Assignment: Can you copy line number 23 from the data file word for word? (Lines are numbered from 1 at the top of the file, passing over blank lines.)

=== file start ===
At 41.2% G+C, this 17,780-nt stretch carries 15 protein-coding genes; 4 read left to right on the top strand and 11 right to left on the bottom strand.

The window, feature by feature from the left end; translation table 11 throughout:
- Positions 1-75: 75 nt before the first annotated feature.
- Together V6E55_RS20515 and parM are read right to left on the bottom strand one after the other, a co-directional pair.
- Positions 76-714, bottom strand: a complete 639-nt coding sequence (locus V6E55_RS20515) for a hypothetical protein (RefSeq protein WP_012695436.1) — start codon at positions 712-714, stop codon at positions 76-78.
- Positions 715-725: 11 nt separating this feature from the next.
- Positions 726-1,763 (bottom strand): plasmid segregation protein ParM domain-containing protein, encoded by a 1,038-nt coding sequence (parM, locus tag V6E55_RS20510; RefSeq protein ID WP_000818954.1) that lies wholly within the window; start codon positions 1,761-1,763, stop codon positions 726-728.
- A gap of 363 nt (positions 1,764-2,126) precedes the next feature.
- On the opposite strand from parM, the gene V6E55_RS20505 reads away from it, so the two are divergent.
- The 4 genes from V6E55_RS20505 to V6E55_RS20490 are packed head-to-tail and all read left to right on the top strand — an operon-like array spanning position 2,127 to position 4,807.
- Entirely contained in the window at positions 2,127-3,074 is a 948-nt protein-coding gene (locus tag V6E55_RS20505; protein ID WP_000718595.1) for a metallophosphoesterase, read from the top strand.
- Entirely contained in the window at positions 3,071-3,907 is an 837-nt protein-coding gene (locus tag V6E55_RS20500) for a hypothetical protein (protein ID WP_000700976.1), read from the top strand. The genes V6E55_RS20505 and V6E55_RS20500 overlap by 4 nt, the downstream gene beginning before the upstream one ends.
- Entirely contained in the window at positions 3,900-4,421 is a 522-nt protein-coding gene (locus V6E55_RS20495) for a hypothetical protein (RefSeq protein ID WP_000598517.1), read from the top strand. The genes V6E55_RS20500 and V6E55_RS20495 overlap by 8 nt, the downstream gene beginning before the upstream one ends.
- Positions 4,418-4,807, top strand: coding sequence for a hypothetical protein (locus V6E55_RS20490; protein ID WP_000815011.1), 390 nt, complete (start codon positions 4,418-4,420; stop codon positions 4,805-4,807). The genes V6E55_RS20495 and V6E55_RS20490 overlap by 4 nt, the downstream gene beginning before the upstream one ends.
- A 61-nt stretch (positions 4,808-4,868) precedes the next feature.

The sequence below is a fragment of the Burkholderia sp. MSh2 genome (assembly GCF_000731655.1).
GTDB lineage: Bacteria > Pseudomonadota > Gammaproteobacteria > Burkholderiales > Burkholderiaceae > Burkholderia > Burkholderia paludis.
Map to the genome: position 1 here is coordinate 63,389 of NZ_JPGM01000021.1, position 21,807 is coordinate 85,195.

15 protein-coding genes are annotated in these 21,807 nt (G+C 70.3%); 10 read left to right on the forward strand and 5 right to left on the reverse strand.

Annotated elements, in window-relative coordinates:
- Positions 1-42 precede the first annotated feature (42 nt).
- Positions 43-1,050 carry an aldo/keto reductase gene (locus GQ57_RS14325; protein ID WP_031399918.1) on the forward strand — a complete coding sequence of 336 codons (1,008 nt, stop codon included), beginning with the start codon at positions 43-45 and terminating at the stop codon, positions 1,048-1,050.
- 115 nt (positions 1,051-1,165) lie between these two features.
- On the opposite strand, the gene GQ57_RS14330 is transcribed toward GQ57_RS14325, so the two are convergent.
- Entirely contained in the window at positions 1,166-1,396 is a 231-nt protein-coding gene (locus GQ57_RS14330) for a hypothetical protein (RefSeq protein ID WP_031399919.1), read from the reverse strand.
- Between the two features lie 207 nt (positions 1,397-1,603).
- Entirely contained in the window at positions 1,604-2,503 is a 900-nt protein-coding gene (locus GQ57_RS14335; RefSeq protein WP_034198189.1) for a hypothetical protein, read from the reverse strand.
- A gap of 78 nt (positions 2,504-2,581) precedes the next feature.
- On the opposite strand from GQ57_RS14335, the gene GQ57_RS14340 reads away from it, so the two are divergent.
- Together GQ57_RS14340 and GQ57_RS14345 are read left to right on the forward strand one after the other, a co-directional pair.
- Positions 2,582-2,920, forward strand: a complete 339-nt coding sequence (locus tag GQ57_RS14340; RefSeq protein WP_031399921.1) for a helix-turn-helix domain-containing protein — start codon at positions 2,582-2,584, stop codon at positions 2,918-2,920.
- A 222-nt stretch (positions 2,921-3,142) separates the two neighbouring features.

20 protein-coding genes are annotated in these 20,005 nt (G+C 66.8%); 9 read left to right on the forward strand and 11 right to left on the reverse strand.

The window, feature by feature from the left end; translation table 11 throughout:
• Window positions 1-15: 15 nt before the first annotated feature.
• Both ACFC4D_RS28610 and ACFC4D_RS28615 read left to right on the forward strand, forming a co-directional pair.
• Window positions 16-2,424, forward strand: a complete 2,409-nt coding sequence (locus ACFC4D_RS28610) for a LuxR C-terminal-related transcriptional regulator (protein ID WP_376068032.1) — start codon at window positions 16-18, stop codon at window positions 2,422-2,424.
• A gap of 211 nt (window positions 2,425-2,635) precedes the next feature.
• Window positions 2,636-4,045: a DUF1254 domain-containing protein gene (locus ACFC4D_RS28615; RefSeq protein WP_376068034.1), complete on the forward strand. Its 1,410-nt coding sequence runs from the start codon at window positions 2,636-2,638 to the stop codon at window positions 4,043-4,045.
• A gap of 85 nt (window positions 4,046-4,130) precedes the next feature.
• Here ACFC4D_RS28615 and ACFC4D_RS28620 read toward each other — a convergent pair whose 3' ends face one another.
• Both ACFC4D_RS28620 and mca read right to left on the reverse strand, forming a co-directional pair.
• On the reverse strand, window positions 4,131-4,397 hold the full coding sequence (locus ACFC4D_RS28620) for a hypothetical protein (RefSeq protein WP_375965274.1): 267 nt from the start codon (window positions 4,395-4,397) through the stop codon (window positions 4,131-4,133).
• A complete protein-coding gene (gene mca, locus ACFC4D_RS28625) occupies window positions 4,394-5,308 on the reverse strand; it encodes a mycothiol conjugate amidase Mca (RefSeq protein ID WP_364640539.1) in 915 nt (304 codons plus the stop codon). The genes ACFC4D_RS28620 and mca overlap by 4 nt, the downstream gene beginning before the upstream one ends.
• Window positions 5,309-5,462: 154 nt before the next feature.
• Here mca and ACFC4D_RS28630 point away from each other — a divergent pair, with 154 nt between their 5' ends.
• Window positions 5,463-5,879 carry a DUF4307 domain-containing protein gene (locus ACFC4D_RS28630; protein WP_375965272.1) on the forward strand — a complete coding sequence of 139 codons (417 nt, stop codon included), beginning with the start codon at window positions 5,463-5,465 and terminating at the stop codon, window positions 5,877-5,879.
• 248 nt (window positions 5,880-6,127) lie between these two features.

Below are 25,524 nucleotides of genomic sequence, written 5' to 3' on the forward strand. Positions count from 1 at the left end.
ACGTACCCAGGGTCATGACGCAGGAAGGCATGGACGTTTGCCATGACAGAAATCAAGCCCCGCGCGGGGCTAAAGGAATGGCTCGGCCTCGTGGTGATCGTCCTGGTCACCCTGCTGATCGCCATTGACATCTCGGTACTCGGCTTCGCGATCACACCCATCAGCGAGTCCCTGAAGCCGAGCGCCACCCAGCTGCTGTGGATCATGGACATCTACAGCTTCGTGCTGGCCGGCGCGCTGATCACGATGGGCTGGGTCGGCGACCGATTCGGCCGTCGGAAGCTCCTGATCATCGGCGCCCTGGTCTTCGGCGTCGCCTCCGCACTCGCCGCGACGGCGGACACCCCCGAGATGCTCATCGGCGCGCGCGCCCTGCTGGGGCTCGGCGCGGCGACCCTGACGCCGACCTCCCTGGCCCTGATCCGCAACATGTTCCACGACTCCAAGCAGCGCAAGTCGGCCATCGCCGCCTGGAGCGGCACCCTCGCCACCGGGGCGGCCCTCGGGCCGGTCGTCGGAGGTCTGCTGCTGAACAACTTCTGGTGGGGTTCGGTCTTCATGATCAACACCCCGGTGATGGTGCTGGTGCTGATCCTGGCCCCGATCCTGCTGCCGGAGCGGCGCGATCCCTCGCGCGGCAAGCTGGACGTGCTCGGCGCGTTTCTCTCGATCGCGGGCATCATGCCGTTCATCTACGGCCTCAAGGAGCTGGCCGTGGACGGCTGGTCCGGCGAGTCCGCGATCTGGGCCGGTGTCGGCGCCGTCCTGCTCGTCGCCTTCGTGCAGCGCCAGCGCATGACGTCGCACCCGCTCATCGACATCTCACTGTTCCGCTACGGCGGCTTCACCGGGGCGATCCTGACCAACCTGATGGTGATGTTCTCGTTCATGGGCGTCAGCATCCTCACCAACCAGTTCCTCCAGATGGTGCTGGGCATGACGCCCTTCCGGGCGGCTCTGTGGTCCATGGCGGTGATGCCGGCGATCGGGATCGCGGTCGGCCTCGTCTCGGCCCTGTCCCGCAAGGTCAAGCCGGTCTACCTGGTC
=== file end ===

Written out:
- 115 nt (positions 1,051-1,165) lie between these two features.